Holy Name Church unroofed

Mark Pearce & Nathan Lee on the roof of the Holy Name Church
Mark Pearce & Nathan Lee

You could walk past the magnificent Holy Name Church on Manchester’s bustling Oxford Road and barely notice the vast scaffolding system erected over the north transept, set back, as it is, from the road.  Even once inside the church the high-level works are discretely cordoned off and have minimal impact on worshippers.

But the view from the top of the scaffolding down into the church roof is quite spectacular. 

The gutters and downpipes of the north transept have not been replaced since the church was built in 1871, and parts of the roof in this area have badly deteriorated, meaning rain water has damaged interior walls and floors, and dry rot has taken hold in some of the roof beams. The long overdue restoration has been funded by the National Lottery Heritage Fund, enabling the work to start at the beginning of the year, with completion scheduled for June.  All the slate has been removed to enable restoration of the roof beams and vaulting, exposing the unique construction.

Designed by Joseph Hansom (of Hansom cab fame) the Grade 1 listed Jesuit Church of the Holy Name is a fine example of neo-gothic architecture and is very unusual in the lightness and delicacy of its construction.  The vaulted roof is formed of locally manufactured hexagonal terracotta pots which the church historian Nicholas Pevsner described thus:

“The interior is overwhelming in airiness, because all the piers are extremely slim so that space can flow freely… They are rib-vaulted, and indeed the whole church is rib-vaulted. Hansom achieved this by the ingenious device of using polygonal terracotta blocks instead of stone, thus lightening the weight considerably.”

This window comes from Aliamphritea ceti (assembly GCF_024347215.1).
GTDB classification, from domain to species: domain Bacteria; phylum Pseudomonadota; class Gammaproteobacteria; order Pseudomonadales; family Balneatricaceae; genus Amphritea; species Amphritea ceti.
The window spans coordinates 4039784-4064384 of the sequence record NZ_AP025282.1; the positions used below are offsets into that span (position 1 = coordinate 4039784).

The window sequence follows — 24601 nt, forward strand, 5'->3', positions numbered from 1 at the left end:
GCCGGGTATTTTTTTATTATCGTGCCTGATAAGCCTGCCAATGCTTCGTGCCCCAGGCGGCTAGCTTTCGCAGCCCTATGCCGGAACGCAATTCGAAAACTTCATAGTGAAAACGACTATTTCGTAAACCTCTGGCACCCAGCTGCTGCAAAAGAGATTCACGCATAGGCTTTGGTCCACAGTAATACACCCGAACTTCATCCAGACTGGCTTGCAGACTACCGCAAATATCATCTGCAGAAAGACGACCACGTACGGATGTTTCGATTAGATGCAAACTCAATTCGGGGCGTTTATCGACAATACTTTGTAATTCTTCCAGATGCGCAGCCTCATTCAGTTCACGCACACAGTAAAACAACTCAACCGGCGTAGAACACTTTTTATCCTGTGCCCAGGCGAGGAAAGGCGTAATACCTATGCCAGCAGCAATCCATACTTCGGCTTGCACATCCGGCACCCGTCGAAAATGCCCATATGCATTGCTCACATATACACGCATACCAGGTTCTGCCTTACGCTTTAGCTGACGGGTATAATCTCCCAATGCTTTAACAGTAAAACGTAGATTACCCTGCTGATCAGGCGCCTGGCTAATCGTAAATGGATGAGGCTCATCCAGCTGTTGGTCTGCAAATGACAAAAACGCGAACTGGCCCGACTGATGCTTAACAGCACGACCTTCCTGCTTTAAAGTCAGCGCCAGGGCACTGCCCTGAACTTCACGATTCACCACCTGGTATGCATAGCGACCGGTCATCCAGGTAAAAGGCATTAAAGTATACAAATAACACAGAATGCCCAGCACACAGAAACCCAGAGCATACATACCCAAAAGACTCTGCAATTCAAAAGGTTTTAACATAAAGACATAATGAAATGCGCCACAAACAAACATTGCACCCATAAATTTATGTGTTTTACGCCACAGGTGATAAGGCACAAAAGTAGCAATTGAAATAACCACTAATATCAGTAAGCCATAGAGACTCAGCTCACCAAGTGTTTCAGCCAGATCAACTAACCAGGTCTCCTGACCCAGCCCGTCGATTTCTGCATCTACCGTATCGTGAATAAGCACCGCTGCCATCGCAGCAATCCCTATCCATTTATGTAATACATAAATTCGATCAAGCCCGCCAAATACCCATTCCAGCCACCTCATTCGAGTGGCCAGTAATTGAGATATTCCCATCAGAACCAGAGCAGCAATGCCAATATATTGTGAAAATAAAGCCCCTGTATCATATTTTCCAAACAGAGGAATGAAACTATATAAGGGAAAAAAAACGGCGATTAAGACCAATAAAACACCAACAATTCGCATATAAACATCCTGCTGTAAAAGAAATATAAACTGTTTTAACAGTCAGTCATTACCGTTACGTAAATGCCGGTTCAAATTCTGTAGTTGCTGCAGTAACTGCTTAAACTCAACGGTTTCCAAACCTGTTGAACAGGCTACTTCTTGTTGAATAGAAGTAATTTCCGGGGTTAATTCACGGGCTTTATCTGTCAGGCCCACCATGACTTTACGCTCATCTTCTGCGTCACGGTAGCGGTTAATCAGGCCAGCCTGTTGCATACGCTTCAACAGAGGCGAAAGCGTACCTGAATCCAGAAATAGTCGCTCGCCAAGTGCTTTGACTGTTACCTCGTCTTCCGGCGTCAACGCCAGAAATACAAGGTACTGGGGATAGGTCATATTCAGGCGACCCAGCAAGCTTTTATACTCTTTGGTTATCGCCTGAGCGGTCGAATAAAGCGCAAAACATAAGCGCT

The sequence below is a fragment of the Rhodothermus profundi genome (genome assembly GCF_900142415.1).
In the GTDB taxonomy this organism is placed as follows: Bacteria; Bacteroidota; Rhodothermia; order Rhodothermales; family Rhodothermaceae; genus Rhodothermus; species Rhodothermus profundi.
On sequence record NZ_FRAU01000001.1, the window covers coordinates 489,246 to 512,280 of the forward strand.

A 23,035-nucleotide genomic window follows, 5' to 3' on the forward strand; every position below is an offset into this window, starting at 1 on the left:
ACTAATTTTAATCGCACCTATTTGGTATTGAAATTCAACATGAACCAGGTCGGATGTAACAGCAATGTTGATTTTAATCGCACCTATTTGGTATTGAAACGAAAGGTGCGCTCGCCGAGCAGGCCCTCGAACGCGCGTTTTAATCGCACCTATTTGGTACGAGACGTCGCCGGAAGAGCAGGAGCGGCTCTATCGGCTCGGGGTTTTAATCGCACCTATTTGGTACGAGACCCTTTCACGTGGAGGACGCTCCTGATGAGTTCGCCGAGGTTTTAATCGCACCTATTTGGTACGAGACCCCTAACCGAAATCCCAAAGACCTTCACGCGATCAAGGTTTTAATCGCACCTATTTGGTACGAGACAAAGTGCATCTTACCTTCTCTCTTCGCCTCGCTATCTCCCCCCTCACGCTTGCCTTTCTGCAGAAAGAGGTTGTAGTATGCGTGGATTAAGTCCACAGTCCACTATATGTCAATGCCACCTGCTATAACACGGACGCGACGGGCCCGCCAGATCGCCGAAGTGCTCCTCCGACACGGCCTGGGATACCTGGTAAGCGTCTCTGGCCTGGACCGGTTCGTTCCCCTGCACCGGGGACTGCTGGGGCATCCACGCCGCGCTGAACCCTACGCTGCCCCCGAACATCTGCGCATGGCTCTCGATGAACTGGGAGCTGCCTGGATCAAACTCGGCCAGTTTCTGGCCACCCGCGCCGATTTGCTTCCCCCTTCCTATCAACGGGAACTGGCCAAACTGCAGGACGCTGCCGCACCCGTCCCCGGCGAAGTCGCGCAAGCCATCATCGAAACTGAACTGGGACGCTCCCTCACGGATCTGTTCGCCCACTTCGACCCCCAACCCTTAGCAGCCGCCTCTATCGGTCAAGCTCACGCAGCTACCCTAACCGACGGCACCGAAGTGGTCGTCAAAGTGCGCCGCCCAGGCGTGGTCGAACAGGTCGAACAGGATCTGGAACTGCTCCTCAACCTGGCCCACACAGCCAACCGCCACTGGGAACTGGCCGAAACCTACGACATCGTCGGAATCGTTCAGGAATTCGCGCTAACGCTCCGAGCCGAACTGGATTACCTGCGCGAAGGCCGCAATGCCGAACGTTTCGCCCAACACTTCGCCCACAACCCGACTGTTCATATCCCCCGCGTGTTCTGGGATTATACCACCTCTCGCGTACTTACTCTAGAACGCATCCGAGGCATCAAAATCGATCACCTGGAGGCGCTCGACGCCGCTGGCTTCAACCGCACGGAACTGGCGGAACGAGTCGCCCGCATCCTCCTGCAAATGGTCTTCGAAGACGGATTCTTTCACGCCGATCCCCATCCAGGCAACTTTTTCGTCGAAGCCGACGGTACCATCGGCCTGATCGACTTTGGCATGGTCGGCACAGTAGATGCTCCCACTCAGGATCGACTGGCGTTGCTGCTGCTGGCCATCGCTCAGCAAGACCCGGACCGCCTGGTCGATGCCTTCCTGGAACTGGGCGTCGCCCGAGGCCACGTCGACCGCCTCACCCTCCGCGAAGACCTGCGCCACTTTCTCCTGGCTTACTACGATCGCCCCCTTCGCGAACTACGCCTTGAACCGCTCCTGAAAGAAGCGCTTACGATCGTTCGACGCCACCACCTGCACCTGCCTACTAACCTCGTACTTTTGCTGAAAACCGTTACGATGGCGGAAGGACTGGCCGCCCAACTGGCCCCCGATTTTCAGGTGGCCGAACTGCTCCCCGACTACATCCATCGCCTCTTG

Terracotta roof blockMark Pearce of architects Lloyd Evans Prichard, who has worked on restoration projects for the Holy Name over the last two decades, said, “This is a major project because of the great height of these roofs and the need to replace and enlarge the gutters and downpipes which seem to have been designed for much gentler weather than Manchester is accustomed to these days.  One pipe was completely blocked by a pigeon’s nest and it was almost impossible to get access to unblock it, so a lot of damage was caused.  We have also had to replace some rotten roof beams which gave us some structural challenges.”

The National Lottery Heritage Fund Head of North West Region, Nathan Lee, visited the site recently and described the Holy Name as “a stunning church”.

Once the north transept is complete further restoration is required in the side chapels and ambulatory where there is more dry rot.  The Jesuits also hope to improve the current very basic church lighting and restore the tower and its bells.

Fr Brendan Callaghan SJ, Superior of the Manchester Jesuit community said, “We are very grateful to the National Lottery Heritage Fund for their generous support and their interest in the Holy Name. Once the church is fully restored it will be a priority to install proper lighting so that the true beauty of the extraordinary architecture and the fine decoration can be appreciated by worshippers and visitors alike.”

Not a tutu in sight

Fans of Manchester band The Smiths may recall a track from the 1986 album The Queen is Dead which begins:

I was minding my business
Lifting some lead off
The roof of the Holy Name church
It was worthwhile living a laughable life
To set my eyes on the blistering sight
Of a Vicar in a tutu

The roof of the Manchester icon certainly looks as if the lead has been temporarily lifted. The priests at the Holy Name serve the Manchester Universities’ Catholic chaplaincy and are not likely to be donning tutus (though what the students get up to is another matter).

Holy Name capital works